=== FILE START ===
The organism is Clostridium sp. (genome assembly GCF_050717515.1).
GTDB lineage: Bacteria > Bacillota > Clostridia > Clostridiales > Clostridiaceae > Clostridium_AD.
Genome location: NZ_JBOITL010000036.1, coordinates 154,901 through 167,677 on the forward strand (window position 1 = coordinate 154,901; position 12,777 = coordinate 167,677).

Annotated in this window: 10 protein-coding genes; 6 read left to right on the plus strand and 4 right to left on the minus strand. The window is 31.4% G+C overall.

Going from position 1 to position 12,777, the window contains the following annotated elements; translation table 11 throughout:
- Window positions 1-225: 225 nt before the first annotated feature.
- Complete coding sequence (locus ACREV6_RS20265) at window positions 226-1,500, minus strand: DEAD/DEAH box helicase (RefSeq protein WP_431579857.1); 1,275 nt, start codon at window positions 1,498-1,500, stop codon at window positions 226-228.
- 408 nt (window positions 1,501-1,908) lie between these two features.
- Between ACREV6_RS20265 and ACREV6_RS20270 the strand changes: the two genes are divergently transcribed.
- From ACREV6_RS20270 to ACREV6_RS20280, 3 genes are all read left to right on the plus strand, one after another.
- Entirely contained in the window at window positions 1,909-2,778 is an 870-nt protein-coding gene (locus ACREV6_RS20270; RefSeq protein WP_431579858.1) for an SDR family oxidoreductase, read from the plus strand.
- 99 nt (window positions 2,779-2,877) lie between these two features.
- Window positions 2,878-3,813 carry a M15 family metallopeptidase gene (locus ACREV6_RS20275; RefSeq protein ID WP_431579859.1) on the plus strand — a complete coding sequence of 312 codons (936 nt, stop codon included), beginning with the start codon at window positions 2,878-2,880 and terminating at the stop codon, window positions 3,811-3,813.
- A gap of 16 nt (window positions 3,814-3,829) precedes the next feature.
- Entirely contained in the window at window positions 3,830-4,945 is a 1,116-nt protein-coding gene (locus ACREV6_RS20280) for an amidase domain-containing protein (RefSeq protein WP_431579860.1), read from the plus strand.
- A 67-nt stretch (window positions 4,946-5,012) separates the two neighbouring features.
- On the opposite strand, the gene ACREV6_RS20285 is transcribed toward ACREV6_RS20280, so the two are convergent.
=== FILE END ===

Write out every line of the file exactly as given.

The organism is Clostridium sp. (genome assembly GCF_050717515.1).
GTDB lineage: Bacteria > Bacillota > Clostridia > Clostridiales > Clostridiaceae > Clostridium_AD.
Genome location: NZ_JBOITL010000036.1, coordinates 154,901 through 167,677 on the forward strand (window position 1 = coordinate 154,901; position 12,777 = coordinate 167,677).

Annotated in this window: 10 protein-coding genes; 6 read left to right on the plus strand and 4 right to left on the minus strand. The window is 31.4% G+C overall.

Going from position 1 to position 12,777, the window contains the following annotated elements; translation table 11 throughout:
- Window positions 1-225: 225 nt before the first annotated feature.
- Complete coding sequence (locus ACREV6_RS20265) at window positions 226-1,500, minus strand: DEAD/DEAH box helicase (RefSeq protein WP_431579857.1); 1,275 nt, start codon at window positions 1,498-1,500, stop codon at window positions 226-228.
- 408 nt (window positions 1,501-1,908) lie between these two features.
- Between ACREV6_RS20265 and ACREV6_RS20270 the strand changes: the two genes are divergently transcribed.
- From ACREV6_RS20270 to ACREV6_RS20280, 3 genes are all read left to right on the plus strand, one after another.
- Entirely contained in the window at window positions 1,909-2,778 is an 870-nt protein-coding gene (locus ACREV6_RS20270; RefSeq protein WP_431579858.1) for an SDR family oxidoreductase, read from the plus strand.
- 99 nt (window positions 2,779-2,877) lie between these two features.
- Window positions 2,878-3,813 carry a M15 family metallopeptidase gene (locus ACREV6_RS20275; RefSeq protein ID WP_431579859.1) on the plus strand — a complete coding sequence of 312 codons (936 nt, stop codon included), beginning with the start codon at window positions 2,878-2,880 and terminating at the stop codon, window positions 3,811-3,813.
- A gap of 16 nt (window positions 3,814-3,829) precedes the next feature.
- Entirely contained in the window at window positions 3,830-4,945 is a 1,116-nt protein-coding gene (locus ACREV6_RS20280) for an amidase domain-containing protein (RefSeq protein WP_431579860.1), read from the plus strand.
- A 67-nt stretch (window positions 4,946-5,012) separates the two neighbouring features.
- On the opposite strand, the gene ACREV6_RS20285 is transcribed toward ACREV6_RS20280, so the two are convergent.